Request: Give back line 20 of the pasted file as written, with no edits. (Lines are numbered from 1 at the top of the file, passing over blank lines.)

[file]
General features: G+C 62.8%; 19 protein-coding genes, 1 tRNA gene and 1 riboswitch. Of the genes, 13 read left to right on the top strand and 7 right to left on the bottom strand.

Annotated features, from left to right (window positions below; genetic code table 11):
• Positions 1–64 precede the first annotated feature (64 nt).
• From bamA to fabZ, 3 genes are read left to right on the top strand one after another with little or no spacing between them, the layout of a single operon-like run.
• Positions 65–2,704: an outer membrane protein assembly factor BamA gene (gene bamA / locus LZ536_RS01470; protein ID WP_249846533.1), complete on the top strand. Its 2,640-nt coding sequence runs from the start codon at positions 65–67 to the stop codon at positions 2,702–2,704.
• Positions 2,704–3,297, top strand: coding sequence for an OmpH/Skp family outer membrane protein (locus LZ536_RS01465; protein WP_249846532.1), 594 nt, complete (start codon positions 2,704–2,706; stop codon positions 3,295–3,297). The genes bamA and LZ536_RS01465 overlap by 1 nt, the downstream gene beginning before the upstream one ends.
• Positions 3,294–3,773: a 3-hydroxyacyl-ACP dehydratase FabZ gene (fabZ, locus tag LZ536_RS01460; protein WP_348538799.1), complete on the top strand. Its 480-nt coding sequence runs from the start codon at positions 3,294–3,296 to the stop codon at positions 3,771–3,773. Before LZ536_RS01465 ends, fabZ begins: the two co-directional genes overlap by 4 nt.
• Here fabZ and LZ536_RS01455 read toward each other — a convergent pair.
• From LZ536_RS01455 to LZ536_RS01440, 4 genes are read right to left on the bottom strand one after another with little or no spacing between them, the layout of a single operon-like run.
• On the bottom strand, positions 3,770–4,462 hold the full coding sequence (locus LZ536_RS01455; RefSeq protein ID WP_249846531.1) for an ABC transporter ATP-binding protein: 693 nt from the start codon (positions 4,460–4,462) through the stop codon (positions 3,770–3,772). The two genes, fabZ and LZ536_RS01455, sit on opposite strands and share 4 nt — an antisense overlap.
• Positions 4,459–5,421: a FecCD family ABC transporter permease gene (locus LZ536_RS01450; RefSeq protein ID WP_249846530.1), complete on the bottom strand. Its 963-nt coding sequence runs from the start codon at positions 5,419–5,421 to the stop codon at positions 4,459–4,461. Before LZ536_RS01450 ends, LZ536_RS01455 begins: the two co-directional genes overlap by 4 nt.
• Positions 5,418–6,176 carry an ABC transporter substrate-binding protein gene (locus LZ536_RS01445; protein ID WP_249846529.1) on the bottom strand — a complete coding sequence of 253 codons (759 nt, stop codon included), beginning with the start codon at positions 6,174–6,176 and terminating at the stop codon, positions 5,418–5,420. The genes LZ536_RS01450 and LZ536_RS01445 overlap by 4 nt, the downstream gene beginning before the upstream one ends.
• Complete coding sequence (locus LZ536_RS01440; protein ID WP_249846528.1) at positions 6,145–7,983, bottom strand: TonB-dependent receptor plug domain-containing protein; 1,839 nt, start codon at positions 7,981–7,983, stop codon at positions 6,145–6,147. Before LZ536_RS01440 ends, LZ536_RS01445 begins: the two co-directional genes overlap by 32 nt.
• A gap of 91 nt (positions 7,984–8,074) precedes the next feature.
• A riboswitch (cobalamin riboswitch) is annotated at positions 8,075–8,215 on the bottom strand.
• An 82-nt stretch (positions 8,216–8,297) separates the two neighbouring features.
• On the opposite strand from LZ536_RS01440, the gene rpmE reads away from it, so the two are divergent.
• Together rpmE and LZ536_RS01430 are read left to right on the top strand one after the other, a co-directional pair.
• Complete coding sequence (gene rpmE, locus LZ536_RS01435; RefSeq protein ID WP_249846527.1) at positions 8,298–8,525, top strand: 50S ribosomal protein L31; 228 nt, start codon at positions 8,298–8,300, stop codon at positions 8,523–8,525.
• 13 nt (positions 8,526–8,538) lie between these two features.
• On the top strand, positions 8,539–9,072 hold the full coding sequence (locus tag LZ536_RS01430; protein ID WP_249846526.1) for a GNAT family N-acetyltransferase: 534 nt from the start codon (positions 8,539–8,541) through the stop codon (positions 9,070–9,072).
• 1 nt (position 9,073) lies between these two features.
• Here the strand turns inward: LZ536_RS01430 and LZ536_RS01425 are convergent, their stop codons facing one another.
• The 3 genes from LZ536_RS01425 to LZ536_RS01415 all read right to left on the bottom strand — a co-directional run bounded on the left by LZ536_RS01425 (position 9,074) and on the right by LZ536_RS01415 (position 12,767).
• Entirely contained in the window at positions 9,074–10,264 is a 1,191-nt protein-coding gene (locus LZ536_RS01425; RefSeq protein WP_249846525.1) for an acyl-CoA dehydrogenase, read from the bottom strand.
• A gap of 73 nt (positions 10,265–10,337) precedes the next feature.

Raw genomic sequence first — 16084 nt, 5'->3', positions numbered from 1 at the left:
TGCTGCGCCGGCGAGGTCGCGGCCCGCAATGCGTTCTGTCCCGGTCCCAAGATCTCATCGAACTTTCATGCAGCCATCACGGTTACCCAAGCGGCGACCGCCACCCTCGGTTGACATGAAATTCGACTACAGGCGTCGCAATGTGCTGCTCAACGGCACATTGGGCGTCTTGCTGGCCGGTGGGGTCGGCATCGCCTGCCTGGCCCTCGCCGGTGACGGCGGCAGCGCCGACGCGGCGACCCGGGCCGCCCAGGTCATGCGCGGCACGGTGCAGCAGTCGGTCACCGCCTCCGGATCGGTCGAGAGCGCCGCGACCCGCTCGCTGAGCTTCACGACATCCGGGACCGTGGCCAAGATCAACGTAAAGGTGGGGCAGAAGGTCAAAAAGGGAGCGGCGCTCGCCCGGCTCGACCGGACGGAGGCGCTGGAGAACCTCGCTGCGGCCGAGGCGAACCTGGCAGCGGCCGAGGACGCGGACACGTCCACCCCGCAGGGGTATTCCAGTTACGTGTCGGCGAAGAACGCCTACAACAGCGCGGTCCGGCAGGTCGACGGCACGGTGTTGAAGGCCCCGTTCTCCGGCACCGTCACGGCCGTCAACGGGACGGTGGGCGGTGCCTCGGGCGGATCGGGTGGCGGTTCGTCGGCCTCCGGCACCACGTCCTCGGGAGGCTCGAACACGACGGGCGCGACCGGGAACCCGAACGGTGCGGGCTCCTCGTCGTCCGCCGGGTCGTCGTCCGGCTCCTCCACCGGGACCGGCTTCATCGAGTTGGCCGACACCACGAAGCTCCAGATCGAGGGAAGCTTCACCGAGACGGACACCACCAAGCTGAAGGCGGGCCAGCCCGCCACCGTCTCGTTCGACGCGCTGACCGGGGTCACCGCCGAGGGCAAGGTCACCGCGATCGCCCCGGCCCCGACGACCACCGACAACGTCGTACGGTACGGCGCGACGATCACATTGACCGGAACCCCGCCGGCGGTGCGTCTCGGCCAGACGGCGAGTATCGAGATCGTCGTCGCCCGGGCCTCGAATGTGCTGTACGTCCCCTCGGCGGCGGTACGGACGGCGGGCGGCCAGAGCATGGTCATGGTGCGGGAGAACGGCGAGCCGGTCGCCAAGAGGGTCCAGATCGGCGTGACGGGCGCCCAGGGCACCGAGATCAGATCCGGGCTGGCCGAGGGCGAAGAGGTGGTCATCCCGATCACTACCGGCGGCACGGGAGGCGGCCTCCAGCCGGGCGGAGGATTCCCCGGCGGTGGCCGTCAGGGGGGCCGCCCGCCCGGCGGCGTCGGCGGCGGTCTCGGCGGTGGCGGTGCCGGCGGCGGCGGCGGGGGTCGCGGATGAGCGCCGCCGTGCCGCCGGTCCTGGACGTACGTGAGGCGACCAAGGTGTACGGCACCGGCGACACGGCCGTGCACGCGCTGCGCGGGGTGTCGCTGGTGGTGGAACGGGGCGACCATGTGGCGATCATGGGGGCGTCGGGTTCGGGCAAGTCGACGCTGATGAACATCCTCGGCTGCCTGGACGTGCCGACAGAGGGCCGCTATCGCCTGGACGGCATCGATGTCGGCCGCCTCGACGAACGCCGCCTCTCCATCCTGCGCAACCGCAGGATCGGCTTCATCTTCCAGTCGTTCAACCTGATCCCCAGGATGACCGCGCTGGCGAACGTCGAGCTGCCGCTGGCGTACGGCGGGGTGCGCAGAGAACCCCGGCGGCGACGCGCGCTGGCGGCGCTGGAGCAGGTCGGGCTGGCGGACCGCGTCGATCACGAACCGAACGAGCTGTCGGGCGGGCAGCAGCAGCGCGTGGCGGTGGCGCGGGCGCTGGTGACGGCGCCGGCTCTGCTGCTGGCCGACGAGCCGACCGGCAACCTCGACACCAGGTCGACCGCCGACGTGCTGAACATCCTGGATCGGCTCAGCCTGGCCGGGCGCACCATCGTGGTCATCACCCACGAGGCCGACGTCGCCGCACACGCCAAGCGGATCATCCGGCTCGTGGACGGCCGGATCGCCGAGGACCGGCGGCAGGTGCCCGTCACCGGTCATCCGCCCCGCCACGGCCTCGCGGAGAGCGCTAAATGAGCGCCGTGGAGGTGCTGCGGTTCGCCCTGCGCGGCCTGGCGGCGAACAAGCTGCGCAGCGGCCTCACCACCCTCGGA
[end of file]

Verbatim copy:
• 13 nt (positions 8,526–8,538) lie between these two features.